hort.net Seasonal photo, (c) 2006 Christopher P. Lindsey, All Rights Reserved: do not copy
articles | gallery of plants | blog | tech blog | plant profiles | patents | mailing lists | top stories | links | shorturl service | tom clothier's archive0
Gallery of Plants
Tech Blog
Plant Profiles
Mailing Lists
    Search ALL lists
    Search help
    Subscription info
Top Stories
sHORTurl service
Tom Clothier's Archive
 Top Stories
New Trillium species discovered

Disease could hit Britain's trees hard

Ten of the best snowdrop cultivars

Plant protein database helps identify plant gene functions

Dendroclimatologists record history through trees

Potato beetle could be thwarted through gene manipulation

Hawaii expands coffee farm quarantine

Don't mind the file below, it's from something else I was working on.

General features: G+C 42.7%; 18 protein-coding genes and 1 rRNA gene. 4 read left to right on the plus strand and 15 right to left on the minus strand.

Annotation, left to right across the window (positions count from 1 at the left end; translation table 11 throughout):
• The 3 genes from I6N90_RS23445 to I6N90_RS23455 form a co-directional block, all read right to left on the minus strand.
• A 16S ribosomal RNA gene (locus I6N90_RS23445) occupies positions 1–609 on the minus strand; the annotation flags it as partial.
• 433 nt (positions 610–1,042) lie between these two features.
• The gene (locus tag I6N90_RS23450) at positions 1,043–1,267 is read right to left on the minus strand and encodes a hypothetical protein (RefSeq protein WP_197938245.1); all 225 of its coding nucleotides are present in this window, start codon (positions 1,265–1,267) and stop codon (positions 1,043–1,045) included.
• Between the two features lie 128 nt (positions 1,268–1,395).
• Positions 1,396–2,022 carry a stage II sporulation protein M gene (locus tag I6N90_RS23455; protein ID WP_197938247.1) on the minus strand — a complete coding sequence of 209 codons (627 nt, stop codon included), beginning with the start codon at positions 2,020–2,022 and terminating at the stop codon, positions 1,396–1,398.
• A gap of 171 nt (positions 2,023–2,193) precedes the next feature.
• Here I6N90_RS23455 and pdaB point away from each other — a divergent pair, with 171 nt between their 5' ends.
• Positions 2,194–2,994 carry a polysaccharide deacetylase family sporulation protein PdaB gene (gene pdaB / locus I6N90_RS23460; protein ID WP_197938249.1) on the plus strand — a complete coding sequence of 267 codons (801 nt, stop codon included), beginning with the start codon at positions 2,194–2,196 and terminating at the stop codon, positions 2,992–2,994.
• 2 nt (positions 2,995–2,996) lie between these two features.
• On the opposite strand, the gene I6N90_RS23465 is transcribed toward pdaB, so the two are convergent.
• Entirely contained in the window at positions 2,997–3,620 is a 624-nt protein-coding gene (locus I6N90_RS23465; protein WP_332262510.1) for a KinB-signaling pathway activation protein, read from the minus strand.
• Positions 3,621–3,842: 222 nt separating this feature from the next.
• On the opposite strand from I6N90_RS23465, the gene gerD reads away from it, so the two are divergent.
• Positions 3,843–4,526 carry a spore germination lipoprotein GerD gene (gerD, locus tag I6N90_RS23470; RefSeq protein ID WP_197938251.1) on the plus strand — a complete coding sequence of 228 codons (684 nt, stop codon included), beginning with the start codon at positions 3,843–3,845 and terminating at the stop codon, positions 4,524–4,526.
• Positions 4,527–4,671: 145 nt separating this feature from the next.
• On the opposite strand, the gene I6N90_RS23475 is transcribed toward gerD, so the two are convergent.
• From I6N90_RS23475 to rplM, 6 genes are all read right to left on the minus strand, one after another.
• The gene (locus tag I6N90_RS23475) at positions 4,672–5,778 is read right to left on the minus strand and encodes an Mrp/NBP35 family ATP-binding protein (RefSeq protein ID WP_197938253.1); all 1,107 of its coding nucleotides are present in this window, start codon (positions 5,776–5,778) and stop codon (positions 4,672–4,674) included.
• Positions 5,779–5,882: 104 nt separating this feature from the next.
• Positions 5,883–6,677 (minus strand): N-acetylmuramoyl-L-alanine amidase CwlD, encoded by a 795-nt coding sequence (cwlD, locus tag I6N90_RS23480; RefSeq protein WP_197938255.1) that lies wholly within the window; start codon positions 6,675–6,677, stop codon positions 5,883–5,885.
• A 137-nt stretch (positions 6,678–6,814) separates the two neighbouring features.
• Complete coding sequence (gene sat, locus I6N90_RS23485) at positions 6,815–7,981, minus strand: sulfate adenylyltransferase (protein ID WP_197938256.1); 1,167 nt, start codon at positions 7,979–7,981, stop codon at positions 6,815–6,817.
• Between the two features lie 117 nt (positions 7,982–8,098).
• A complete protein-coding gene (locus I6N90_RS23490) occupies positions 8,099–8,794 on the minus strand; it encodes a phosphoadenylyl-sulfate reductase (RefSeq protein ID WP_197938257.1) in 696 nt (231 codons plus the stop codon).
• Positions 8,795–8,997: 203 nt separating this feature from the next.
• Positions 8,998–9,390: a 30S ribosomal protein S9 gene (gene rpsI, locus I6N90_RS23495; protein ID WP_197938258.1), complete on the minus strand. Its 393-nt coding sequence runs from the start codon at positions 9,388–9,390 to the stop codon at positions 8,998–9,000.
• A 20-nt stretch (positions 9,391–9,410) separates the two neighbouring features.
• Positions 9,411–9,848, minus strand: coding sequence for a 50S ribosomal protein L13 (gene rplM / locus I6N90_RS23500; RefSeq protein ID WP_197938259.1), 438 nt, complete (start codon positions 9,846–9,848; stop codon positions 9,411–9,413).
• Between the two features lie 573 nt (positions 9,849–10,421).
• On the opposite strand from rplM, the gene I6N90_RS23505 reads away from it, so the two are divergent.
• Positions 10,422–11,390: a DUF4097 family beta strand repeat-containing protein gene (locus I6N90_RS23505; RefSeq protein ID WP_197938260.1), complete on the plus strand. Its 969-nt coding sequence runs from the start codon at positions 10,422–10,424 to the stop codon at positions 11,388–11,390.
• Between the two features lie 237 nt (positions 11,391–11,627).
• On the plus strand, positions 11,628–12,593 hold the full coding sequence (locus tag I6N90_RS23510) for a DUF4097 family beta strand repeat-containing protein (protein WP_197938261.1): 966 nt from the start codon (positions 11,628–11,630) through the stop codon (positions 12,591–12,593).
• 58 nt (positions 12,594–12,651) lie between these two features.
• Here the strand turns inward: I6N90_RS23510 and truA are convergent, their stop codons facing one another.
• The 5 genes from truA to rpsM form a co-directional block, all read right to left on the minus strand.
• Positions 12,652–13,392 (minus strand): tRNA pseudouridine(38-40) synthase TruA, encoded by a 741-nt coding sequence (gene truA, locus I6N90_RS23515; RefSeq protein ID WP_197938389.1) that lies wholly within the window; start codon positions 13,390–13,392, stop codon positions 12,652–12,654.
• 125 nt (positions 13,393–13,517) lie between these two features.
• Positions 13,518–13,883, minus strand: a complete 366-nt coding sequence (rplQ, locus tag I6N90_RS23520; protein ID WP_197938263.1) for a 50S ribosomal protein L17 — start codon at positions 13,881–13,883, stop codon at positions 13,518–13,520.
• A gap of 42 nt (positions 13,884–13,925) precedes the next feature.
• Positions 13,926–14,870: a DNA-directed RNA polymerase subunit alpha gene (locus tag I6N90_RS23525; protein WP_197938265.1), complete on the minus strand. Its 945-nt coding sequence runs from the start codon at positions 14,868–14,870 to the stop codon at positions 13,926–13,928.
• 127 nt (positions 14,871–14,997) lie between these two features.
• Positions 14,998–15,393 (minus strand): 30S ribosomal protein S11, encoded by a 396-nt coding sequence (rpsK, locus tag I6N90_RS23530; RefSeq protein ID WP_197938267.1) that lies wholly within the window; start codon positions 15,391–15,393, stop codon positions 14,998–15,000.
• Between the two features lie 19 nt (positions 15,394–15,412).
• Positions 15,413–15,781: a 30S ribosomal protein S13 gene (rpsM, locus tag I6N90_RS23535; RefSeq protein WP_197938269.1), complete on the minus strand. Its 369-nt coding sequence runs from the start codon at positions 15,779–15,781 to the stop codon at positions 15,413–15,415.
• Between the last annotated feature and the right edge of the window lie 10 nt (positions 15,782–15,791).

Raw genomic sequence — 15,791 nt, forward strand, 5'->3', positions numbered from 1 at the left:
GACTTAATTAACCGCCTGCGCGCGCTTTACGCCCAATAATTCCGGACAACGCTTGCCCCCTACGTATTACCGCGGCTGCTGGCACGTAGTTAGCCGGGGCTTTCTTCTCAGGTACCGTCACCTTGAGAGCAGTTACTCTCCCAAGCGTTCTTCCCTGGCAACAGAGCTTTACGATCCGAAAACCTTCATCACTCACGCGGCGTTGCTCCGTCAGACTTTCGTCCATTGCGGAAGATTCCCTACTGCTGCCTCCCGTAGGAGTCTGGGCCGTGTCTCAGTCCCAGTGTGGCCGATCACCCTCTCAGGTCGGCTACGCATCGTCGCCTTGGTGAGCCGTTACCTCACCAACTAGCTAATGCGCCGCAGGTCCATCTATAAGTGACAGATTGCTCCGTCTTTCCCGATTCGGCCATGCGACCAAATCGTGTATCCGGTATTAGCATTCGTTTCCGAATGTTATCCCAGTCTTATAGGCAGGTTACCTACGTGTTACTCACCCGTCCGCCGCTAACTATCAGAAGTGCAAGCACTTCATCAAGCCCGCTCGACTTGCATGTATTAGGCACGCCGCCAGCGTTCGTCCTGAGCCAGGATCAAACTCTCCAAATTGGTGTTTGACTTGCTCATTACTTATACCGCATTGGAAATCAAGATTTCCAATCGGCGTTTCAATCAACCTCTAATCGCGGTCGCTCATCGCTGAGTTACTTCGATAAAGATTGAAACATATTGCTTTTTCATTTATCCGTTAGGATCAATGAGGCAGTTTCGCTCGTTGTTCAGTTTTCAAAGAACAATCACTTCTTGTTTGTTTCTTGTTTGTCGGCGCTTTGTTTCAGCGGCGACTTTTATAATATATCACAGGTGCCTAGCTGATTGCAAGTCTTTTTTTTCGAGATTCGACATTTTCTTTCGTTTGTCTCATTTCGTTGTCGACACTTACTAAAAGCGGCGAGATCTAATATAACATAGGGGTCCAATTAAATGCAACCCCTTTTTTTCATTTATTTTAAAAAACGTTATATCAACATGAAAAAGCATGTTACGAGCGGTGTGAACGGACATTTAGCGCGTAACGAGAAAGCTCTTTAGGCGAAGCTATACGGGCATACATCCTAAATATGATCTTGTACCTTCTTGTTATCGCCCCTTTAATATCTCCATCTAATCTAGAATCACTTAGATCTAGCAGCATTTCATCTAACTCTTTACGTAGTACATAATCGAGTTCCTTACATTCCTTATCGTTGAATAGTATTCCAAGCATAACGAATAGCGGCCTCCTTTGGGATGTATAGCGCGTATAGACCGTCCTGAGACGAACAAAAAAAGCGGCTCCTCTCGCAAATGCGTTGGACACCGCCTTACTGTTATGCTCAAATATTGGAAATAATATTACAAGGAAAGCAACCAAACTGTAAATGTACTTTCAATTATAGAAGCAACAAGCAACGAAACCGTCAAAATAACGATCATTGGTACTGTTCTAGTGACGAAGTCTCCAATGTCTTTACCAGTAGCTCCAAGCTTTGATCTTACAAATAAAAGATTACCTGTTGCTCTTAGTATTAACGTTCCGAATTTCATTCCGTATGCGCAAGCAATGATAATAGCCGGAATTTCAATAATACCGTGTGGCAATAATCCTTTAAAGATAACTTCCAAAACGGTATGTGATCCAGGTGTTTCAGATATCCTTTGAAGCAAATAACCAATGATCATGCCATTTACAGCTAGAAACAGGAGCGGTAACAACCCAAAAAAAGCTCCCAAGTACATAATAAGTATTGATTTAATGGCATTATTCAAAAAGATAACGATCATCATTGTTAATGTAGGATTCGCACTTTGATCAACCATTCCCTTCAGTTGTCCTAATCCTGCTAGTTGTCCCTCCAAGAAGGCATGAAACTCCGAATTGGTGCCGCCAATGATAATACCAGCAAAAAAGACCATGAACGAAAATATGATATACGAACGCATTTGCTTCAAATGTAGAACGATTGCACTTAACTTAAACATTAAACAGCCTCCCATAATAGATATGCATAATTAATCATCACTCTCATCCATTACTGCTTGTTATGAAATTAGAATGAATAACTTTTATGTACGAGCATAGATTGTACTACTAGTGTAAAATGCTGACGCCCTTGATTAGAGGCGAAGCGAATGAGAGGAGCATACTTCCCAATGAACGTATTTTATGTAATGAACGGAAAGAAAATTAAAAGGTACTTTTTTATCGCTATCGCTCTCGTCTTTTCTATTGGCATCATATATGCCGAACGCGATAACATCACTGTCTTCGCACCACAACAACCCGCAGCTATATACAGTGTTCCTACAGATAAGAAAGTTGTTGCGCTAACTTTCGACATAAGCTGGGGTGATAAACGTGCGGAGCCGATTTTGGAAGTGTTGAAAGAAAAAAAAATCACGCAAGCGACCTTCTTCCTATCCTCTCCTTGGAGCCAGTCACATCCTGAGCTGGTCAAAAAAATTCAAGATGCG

Study explains flower petal loss

RSS story archive

Re: Variegated Sweet Gum

  • Subject: Re: Variegated Sweet Gum
  • From: Len Phillips <lenphillips@yahoo.com>
  • Date: Fri, 26 Apr 2002 04:10:50 -0700 (PDT)

Hi Betsy,  As long as you have it growing by itself, you don't need to do
anything.  If it is attached to the old root system, the young tree will
utilize the roots of the old tree and grow with great vigor.  If it is a
seedling, it will grow just like any other tree seedling.  If you want to
find out whether it is a seedling or a sucker, I would very gently dig
around the base of the tree and see where the roots go.  In either case,
the Sweet Gum makes an excellent tree for providing shade and slug control
in the Hosta garden.

If you want to move it, that is another story. 

Do You Yahoo!?
Yahoo! Games - play chess, backgammon, pool and more

To sign-off this list, send email to majordomo@hort.net with the

 © 1995-2017 Mallorn Computing, Inc.All Rights Reserved.
Our Privacy Statement
Other Mailing lists | Author Index | Date Index | Subject Index | Thread Index